Another literal translation of a German word – ‘Halbraum’. The half-space is a fixed vertical strip of the pitch, just like the centre and the wings. There are two half-spaces on every football pitch in the world. The distinction of space between the centre and the wings is necessary because teams react differently when the ball is in the half-spaces than to when the ball is in the centre or on the wings.
Half-spaces hold strategic importance. When a player has the ball in the half-space, they have the ability to see options in the centre and on the wing, whilst their field of vision remains primarily orientated towards the goal. Comparably, when a player has the ball in the centre, they have to change their field of vision away from goal in order to see options on the wing. Players in the half-space have as many options as players in the centre, but players in the half-space can utilise more diagonal passes and movements towards both the centre and the wing. This makes defending more unpredictable, whereas most passes from the centre of the pitch are directed away from the middle as defending teams usually congest the centre.
A term that may be more open to acceptance in the UK is ‘inside channel’, even if ‘channel’ isn’t technically the correct term. Here’s an unrivalled primer, again from the Spielverlagerung team.
Horseshoe / U-shape
The ‘horseshoe’ refers to a pattern of ball circulation, because the shape of the pattern resembles the shape of a horseshoe. Although playing around the horseshoe forces the opponent to shift from side-to-side, it is a particularly ineffective strategy as the opponents only have to make simple, predictable movements to stop progression of the ball.
Teams using the horseshoe often have slow ball circulation, and the need to use the horseshoe indicates that the team may lack the positional structure to find players inside the block from wide areas. Some teams actually use the horseshoe as a pressing trigger when defending due to its predictability.
In possession, an inverted full-back moves into a central midfield position, usually in the half-space. This allows the central midfielders to take up more advanced positions and also leaves space for the wingers to provide width. Inverted full-backs also guard against counter-attacks as they are protecting the centre as soon as the ball is lost, rather than having to make a recovery run from out wide.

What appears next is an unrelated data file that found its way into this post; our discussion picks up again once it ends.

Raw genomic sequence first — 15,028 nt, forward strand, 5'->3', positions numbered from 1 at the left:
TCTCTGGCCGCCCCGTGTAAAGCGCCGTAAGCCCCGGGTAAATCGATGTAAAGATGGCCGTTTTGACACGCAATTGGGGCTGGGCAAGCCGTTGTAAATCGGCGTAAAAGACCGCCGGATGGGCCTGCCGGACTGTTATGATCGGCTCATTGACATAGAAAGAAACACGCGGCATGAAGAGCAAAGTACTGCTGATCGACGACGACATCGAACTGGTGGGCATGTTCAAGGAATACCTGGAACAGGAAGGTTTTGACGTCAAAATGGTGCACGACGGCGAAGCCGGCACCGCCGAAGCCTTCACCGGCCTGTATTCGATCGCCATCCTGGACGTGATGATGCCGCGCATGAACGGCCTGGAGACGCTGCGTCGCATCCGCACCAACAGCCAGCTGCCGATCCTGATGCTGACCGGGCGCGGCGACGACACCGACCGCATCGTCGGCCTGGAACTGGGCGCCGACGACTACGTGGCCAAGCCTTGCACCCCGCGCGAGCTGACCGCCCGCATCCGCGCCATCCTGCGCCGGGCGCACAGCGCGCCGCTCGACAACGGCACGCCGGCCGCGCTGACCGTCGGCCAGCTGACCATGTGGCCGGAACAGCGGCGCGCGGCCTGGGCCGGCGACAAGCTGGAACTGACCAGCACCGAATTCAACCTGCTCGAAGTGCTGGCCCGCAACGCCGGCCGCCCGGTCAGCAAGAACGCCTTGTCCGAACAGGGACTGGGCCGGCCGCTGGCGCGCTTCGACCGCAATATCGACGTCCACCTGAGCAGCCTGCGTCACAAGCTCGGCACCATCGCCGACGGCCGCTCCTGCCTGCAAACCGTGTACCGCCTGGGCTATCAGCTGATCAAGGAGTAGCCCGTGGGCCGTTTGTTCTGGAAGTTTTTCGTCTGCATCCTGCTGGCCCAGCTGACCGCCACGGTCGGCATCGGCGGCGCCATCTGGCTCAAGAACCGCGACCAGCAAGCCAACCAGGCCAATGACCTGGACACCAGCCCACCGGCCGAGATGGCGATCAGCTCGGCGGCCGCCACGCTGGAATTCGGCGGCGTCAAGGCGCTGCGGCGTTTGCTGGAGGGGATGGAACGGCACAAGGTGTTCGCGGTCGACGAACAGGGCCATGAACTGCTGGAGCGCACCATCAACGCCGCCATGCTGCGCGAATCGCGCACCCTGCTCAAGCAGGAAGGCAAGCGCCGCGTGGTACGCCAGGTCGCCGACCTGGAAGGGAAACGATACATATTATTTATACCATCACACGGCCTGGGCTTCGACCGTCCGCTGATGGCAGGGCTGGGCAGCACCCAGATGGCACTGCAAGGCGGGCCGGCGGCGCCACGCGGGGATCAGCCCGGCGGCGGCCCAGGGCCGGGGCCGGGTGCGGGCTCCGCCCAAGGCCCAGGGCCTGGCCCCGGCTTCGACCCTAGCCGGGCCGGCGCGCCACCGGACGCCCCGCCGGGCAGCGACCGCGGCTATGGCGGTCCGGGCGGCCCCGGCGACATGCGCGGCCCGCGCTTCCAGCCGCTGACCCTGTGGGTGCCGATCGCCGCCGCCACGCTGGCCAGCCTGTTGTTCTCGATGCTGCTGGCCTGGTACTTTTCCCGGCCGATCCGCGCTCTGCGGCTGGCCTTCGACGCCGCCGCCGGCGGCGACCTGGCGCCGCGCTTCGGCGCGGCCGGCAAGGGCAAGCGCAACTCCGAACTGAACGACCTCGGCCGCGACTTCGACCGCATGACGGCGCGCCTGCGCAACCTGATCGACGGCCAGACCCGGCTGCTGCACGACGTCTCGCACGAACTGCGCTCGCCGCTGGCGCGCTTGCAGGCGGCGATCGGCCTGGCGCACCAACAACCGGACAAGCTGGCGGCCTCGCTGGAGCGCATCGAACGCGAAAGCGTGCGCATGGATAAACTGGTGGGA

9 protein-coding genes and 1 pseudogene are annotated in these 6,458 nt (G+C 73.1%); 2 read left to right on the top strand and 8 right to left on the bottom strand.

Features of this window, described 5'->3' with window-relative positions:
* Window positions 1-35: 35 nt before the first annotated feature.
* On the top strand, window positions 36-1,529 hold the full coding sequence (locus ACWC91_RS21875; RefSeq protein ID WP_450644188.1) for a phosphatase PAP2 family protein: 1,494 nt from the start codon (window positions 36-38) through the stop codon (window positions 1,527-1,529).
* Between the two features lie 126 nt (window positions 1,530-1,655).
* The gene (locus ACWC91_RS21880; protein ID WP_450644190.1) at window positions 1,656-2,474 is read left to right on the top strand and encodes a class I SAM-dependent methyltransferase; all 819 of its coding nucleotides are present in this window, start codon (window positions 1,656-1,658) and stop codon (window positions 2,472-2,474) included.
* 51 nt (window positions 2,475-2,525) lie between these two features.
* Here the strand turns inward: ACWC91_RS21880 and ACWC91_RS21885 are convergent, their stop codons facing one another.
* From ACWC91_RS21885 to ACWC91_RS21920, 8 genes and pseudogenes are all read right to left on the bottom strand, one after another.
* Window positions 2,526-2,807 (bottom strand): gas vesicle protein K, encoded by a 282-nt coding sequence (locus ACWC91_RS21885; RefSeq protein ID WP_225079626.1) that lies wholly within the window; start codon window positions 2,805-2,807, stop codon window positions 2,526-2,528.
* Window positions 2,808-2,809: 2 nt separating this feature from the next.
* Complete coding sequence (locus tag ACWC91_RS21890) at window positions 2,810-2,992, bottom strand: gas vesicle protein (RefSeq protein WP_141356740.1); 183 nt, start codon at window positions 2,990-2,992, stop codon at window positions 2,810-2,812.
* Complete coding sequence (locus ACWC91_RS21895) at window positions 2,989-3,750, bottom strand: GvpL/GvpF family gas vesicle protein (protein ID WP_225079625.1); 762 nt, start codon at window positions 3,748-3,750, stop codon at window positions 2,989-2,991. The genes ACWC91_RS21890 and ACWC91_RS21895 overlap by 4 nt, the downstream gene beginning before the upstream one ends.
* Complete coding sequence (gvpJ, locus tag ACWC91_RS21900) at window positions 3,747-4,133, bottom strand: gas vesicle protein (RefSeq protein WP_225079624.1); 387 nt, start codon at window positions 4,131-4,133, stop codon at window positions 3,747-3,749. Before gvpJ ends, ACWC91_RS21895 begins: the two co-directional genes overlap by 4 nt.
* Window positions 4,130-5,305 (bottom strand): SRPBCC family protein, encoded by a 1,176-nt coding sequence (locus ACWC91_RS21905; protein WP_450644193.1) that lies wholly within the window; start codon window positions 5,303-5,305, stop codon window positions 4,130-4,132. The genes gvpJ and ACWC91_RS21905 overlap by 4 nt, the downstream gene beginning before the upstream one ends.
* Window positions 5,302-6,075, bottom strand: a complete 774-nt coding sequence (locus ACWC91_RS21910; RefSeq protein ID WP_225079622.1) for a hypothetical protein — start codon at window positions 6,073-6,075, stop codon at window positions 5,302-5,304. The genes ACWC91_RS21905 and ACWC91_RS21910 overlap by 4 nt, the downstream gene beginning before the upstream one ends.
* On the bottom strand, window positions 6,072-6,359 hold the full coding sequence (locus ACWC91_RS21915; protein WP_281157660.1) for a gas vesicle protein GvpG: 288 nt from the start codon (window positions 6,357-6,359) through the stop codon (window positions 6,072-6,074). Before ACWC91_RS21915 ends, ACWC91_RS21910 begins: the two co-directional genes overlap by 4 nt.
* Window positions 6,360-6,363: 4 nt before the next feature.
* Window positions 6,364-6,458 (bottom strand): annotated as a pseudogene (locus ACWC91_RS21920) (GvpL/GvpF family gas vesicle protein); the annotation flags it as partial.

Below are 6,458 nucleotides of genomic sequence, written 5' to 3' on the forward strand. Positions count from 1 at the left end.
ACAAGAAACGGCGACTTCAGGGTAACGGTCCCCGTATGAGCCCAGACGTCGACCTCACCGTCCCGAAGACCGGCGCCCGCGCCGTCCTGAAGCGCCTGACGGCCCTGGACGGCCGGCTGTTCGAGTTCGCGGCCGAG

Really simple. The word ‘lines’ is typically used to describe the number of players in a horizontal line. Lines are a quick, useful descriptor of a team’s shape. Listing the formation of a team describes the number of players in each horizontal line and also reveals the number of horizontal lines a team occupies.
Man-orientation is a term used to describe when a direct opponent is the primary reference point for a defending players’ positioning. AKA man-marking, but ‘orientation’ infers more clearly that other reference points (ball / space / teammates) still influence positioning, and that it doesn’t just mean blindly following an opponent around the pitch.
A player occupies an opponent by running into or being positioned in a space that demands their attention. For example, a player positioned between opponents occupies multiple players at once. Occupying multiple players can create disorganisation for the defending team as it may be unclear as to who is directly responsible for defending the player. This can cause indecision, which slows the defending players’ reactions and allows more time on the ball. In the example below, the overlapping run of the left back occupies two players to create space and time for a shot.
‘Orientation’ is used to describe the primary reference point for the positioning of a player or team. There are four reference points for positioning: the ball (see ‘ball-orientation’), the space, teammates and the opponent (see ‘man-orientation’). To simplify, positioning is based on where the ball/space/teammates/opponent are. A team’s orientation takes order hierarchically. For example, a team may be orientated to the ball first, teammates (shape) second, space third, and opponent (man) fourth. The hierarchical order can be purposely coached by design, but it is not fixed and can change situationally.